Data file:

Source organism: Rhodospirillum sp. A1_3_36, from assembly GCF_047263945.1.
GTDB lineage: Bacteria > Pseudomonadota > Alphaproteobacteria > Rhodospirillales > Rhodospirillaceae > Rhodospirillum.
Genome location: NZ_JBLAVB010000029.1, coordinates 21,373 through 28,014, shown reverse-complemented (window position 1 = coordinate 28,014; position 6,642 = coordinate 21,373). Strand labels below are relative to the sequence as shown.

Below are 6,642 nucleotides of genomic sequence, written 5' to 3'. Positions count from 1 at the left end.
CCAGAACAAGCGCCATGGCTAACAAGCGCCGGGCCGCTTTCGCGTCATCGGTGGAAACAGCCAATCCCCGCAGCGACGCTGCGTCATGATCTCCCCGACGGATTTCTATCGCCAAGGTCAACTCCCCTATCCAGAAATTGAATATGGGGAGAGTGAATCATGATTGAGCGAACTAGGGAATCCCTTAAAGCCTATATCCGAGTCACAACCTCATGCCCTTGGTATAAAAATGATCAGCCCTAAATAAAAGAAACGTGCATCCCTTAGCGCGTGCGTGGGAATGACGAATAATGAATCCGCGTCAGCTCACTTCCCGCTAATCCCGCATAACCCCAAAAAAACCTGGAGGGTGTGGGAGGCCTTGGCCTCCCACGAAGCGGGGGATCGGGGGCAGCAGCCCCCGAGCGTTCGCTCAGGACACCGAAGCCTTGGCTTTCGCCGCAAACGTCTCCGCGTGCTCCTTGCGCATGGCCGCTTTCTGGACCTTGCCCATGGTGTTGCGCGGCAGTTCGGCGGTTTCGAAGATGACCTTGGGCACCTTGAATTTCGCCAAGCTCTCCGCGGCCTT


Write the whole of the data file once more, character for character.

Source organism: Rhodospirillum sp. A1_3_36, from assembly GCF_047263945.1.
GTDB lineage: Bacteria > Pseudomonadota > Alphaproteobacteria > Rhodospirillales > Rhodospirillaceae > Rhodospirillum.
Genome location: NZ_JBLAVB010000029.1, coordinates 21,373 through 28,014, shown reverse-complemented (window position 1 = coordinate 28,014; position 6,642 = coordinate 21,373). Strand labels below are relative to the sequence as shown.

Below are 6,642 nucleotides of genomic sequence, written 5' to 3'. Positions count from 1 at the left end.
CCAGAACAAGCGCCATGGCTAACAAGCGCCGGGCCGCTTTCGCGTCATCGGTGGAAACAGCCAATCCCCGCAGCGACGCTGCGTCATGATCTCCCCGACGGATTTCTATCGCCAAGGTCAACTCCCCTATCCAGAAATTGAATATGGGGAGAGTGAATCATGATTGAGCGAACTAGGGAATCCCTTAAAGCCTATATCCGAGTCACAACCTCATGCCCTTGGTATAAAAATGATCAGCCCTAAATAAAAGAAACGTGCATCCCTTAGCGCGTGCGTGGGAATGACGAATAATGAATCCGCGTCAGCTCACTTCCCGCTAATCCCGCATAACCCCAAAAAAACCTGGAGGGTGTGGGAGGCCTTGGCCTCCCACGAAGCGGGGGATCGGGGGCAGCAGCCCCCGAGCGTTCGCTCAGGACACCGAAGCCTTGGCTTTCGCCGCAAACGTCTCCGCGTGCTCCTTGCGCATGGCCGCTTTCTGGACCTTGCCCATGGTGTTGCGCGGCAGTTCGGCGGTTTCGAAGATGACCTTGGGCACCTTGAATTTCGCCAAGCTCTCCGCGGCCTT